Mazda may be only seven or eight years away from fully electric, or at least part-electric vehicles, but the relatively small Japanese company appears determined to be a maverick in the meantime.

It has launched its first plug-in electric vehicle, which has been designed to nibble away at the market segment dominated by cars like the Volvo XC 60 and the Audi Q 5

The CX-60 is a large SUV with a 2.5 litre petrol engine and a battery that is supposed to deliver 63 km in all electric mode for commuting. It's also the car Mazda says will allow it to become "an alternative premium brand" and pricing is part of the offering to build what are known as conquest sales from other brands.

In another interesting departure, Mazda has eschewed the current fashion for large display screens and exclusively swipe functions in favour of a 12.3" screen and buttons, regarding big screens as something of a fad and a distraction. I’m not sure what Tesla designers and others would make of that.

It’s a big car and it does represent a design departure for Mazda, subtle though that might be. However, the traditionally conservative profile is being left behind in favour of something more edgy that has crisp lines that refract light.

At €54,100 for the entry level model, it isn’t exactly cheap but the pricing is attractive in this segment of the market. You could easily pay another €10,000 for a comparable competitor. Standard kit includes satellite navigation, 18" alloys, a colour display screen, automatic headlights, dual zone air conditioning, blind spot recognition and numerous safety features, including automatic city traffic braking. Another €2,000 on the next version up will get you extras such as leather seats, a heads up display over the dashboard and an automatic tailgate. There are other more expensive model options and packs.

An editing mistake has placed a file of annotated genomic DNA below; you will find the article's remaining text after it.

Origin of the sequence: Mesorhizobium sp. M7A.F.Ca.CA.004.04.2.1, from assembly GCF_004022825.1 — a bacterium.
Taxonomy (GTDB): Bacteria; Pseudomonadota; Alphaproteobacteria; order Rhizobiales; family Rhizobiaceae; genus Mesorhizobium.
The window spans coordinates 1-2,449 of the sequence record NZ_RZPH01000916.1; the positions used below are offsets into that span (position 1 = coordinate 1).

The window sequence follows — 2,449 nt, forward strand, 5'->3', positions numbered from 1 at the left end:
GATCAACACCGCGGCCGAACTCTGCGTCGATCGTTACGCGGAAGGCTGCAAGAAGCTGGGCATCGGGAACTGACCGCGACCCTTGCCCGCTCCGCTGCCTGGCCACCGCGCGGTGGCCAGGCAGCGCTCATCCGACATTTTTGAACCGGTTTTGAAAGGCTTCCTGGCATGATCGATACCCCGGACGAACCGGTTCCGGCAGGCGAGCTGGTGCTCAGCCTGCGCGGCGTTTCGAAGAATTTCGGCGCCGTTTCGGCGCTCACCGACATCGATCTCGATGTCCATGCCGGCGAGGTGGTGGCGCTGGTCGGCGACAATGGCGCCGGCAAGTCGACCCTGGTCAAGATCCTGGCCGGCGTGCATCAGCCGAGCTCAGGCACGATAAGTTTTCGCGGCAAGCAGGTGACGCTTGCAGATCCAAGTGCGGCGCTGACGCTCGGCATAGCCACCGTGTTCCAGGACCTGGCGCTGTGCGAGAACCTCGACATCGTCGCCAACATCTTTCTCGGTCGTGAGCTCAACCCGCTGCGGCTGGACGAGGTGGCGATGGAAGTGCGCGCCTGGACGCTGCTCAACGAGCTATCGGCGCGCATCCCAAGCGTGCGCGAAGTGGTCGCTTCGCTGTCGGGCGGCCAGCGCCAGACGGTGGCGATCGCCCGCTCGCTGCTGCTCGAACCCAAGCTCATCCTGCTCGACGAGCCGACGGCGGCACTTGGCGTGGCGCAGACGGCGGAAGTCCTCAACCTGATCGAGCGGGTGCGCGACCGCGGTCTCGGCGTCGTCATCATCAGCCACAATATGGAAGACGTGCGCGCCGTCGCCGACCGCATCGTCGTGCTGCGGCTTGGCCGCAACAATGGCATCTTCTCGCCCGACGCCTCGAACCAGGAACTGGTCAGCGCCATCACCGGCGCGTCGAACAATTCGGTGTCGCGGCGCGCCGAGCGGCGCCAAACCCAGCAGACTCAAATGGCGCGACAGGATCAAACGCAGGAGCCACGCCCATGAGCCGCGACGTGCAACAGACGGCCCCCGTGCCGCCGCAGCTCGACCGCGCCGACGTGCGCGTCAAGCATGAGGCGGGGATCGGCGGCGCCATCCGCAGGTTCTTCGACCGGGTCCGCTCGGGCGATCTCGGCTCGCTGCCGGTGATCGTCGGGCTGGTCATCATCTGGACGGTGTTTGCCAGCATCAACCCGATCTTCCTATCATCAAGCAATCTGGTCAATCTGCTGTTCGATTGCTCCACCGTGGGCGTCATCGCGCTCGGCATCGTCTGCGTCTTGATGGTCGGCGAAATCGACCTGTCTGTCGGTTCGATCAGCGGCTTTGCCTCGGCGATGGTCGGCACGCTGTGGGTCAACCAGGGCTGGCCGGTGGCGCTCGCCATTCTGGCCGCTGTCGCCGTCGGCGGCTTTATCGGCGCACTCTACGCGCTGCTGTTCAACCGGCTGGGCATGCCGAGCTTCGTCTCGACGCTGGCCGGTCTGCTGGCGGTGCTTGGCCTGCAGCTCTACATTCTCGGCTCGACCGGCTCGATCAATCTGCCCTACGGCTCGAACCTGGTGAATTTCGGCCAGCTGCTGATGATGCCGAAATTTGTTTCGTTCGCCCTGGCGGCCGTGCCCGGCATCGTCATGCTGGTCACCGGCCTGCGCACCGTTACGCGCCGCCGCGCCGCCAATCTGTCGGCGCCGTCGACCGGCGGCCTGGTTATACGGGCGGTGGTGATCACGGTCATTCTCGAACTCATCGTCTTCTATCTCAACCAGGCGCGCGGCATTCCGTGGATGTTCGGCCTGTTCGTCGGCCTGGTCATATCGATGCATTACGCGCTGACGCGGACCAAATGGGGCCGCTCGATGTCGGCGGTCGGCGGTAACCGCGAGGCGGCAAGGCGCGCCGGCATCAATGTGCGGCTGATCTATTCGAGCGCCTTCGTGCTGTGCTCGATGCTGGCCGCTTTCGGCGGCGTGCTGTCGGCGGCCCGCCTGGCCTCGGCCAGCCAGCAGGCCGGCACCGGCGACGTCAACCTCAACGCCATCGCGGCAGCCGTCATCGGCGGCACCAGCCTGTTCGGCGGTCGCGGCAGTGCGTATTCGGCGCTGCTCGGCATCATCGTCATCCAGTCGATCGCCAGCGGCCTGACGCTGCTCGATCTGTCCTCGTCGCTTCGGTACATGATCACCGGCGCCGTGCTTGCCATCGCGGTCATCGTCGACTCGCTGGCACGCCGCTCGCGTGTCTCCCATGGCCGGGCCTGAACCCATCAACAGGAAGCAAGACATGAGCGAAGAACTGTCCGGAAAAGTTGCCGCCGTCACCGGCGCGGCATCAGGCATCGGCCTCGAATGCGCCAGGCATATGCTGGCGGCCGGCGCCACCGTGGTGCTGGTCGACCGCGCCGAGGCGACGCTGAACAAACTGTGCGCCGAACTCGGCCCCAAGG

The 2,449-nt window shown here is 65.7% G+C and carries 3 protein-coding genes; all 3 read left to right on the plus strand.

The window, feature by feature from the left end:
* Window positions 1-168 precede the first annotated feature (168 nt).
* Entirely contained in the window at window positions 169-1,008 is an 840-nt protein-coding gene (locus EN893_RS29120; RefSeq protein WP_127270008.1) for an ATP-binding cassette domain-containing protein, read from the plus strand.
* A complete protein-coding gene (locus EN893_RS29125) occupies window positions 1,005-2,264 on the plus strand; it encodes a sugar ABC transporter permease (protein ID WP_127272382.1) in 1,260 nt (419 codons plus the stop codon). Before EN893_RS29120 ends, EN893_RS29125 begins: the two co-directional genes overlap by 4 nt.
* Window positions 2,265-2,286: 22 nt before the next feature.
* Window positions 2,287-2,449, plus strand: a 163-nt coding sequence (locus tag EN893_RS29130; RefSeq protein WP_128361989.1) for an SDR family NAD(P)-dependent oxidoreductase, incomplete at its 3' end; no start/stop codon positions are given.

Forgive the pun, but by using real maple wood inside the car and offering real leather seats Mazda is again going against the grain of current trends in the car industry where recycled materials are all the rage.

The company’s logic with this car, it says, has been to encourage designers and engineers to reduce visual distractions and move away from "cool and flashy experiences", and concentrate instead on a more serene and calm driving experience.

This logic is interesting, particularly when other manufacturers and concentrating more and more on those very experiences. Instead, Mazda is offering alternative smart technology, such as facial recognition that sets the seats and mirrors to your individual profile. On some versions of the CX-60 you can even input your height and the car will automatically adjust these settings for you.

Even though there is no seven-seat option at the moment, the boot of the CX-60 is bigger than that of several competitors. The norm is about 400 litres but the Mazda manages 570 without even having to take the rear seats down.

The car represents a very interesting departure for Mazda but there are no immediate plans to produce a fully-electric version. The company currently has four EV’s in the pipeline and another 5 plug-ins.